The Entertainer

Scott Joplin

The Entertainer

About this work

For those living in America (and many other parts of the world) in the mid-70s, Scott Joplin's rag The Entertainer was almost ubiquitous. After decades of relative neglect, it seemed as though Joplin's music, and ragtime in general, had surpassed even the stature it had enjoyed during Joplin's own lifetime. How did this come about? A small-scale Joplin revival was already underway around 1970 when composer/conductor/educator/author Gunther Schuller was given a copy of The Red Back Book, a 1909 publication of ragtime orchestrations put together by Joplin's publisher, John Stark. Schuller liked what he found and put together the New England Conservatory Ragtime Ensemble to perform and record some of those arrangements. The recording sold very well and won a Grammy Award. Film director George Roy Hill came across this record and thought that Joplin's music would be the perfect accompaniment for his next film, The Sting, which went on to be a huge success worldwide. Marvin Hamlisch arranged Joplin's music for the film; the music won the Academy Award for best film score and the soundtrack recording was a top ten bestseller. Hamlisch's version of The Entertainer, which served as the film's main theme, was likewise a huge hit and won a Grammy for Best Pop Instrumental Performance. In his Grammy acceptance speech, Hamlisch called Joplin "the real new artist of the year." By that time, Joplin's name and music were everywhere familiar and such was his newfound fame that Joplin received a posthumous Pulitzer Prize in 1976.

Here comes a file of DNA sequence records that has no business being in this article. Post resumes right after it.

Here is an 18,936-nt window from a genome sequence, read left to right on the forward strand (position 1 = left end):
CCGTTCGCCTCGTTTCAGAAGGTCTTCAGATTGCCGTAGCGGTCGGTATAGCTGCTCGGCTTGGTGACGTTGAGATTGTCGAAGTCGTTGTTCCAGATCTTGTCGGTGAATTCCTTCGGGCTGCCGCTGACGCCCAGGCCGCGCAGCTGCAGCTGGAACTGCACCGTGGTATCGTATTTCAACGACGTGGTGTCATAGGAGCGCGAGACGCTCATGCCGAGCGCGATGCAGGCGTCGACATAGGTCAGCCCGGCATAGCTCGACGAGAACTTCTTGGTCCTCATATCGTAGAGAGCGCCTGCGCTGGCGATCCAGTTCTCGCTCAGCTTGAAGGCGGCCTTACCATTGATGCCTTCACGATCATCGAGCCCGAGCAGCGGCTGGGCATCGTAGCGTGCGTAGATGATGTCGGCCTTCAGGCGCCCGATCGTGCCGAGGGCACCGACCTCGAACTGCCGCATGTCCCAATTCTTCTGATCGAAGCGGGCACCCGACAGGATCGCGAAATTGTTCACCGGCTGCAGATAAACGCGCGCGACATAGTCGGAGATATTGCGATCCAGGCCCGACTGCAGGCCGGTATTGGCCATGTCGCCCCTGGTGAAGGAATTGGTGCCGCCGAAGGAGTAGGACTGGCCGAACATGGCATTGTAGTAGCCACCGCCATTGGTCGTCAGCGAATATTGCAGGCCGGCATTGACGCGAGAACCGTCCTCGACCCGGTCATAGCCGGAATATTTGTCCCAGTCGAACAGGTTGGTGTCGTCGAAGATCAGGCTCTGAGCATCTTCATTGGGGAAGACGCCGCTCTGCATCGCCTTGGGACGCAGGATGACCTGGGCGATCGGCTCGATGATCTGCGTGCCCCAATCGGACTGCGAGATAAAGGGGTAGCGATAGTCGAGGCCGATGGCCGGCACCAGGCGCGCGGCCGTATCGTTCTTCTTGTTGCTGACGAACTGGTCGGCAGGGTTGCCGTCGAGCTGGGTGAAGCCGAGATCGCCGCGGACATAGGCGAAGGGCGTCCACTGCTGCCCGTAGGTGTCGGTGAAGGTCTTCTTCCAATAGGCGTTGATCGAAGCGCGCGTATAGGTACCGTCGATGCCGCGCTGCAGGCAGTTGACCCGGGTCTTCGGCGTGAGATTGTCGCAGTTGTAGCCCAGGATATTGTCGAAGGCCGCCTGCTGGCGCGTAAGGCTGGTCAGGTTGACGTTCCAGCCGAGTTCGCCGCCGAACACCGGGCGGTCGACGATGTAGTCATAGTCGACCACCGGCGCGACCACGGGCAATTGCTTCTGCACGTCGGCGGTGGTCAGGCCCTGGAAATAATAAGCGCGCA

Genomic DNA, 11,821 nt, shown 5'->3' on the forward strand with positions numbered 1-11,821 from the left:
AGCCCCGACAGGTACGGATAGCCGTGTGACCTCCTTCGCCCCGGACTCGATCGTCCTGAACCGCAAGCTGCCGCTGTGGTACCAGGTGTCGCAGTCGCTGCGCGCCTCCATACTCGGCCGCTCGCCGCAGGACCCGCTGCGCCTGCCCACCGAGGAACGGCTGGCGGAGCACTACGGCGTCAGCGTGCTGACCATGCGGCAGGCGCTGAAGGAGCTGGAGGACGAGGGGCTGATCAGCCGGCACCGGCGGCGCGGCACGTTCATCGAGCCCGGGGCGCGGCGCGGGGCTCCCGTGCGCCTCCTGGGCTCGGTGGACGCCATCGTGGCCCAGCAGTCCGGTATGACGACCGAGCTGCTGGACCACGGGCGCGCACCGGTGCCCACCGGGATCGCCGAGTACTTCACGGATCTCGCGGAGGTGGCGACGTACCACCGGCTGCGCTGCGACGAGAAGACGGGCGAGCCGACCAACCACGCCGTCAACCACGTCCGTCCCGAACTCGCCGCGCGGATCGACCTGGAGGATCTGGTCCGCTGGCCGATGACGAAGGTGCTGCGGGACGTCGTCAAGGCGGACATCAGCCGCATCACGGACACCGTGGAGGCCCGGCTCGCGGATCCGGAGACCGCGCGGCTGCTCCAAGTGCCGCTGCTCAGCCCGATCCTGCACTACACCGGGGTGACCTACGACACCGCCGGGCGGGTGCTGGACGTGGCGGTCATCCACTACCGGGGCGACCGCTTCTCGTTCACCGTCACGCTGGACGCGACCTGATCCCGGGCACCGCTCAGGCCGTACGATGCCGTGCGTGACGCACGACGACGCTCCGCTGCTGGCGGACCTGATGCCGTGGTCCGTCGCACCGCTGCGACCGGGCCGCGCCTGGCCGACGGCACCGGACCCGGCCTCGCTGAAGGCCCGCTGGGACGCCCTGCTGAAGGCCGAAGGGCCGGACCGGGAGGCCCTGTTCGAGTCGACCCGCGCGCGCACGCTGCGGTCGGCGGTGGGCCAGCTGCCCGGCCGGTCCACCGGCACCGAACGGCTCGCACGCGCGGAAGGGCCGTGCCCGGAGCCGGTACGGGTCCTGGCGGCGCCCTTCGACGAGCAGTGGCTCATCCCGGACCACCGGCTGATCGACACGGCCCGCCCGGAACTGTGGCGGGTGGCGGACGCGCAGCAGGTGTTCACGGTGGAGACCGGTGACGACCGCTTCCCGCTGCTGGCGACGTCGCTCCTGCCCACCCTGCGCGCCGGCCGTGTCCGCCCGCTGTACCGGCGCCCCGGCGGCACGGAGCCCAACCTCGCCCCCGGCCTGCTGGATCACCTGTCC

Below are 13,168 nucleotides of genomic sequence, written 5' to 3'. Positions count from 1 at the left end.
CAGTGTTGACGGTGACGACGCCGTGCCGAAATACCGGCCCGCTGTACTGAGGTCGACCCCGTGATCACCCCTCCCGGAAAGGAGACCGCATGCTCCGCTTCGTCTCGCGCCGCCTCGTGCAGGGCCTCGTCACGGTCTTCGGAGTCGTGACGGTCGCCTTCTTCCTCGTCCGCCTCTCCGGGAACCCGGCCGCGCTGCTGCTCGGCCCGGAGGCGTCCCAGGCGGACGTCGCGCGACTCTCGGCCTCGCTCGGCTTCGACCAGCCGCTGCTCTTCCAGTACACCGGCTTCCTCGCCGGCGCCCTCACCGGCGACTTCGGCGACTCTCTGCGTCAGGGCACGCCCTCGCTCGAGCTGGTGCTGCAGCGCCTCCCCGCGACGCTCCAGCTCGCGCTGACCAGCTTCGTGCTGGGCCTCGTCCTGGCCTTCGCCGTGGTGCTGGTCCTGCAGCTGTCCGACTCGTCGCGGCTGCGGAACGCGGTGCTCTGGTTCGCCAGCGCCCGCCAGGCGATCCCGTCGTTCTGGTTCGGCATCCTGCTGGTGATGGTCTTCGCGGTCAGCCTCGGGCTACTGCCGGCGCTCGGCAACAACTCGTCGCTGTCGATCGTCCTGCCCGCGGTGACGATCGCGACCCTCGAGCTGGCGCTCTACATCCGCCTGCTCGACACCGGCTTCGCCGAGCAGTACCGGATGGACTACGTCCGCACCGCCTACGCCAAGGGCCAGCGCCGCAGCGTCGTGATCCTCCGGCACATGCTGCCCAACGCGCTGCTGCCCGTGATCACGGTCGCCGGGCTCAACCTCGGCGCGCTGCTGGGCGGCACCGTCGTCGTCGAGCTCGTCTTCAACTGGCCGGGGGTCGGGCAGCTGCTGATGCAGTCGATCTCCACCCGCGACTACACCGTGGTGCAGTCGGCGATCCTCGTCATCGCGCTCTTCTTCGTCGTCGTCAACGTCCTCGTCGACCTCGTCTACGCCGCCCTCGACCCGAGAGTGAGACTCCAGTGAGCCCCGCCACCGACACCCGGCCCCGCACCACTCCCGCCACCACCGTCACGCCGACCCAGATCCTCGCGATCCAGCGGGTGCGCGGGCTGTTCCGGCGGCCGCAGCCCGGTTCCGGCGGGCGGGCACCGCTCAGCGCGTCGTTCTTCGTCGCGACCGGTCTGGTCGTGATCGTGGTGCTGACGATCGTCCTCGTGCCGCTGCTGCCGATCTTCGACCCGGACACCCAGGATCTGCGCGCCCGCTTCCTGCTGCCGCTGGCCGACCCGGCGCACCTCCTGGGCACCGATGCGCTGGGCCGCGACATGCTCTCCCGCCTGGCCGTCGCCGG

The origins of The Entertainer date back to Joplin's first big success, The Maple Leaf Rag, in 1899. The money Joplin made from that rag enabled him to move to St. Louis, MO, where he temporarily gave up playing piano publicly and devoted himself to teaching and composing. He started to look to more ambitious forms and, in the years 1901 and 1902, produced the ballet The Ragtime Dance and the opera A Guest of Honor. Both were large failures, and Joplin was forced back to writing the more financially rewarding piano rags. But the experience Joplin had gained in working in larger forms showed in the greater sophistication of his new rags. One of those new works was The Entertainer, written in late 1902 and dedicated to James Brown and his Mandolin Club.

The admittedly infectious sequence of melodies and the slightly wistful quality underlying the work's high spirits, made The Entertainer a hit right from the beginning. Joplin's publisher, John Stark even tried to capitalize on The Entertainer's popularity by setting its famous opening melody to words in "Oh, You Tommy." It is also said that in 1920s New Orleans, watermelon street hawkers would use the beginning of that same melody in shouting out "Watermelons, they're wet, they're cold."

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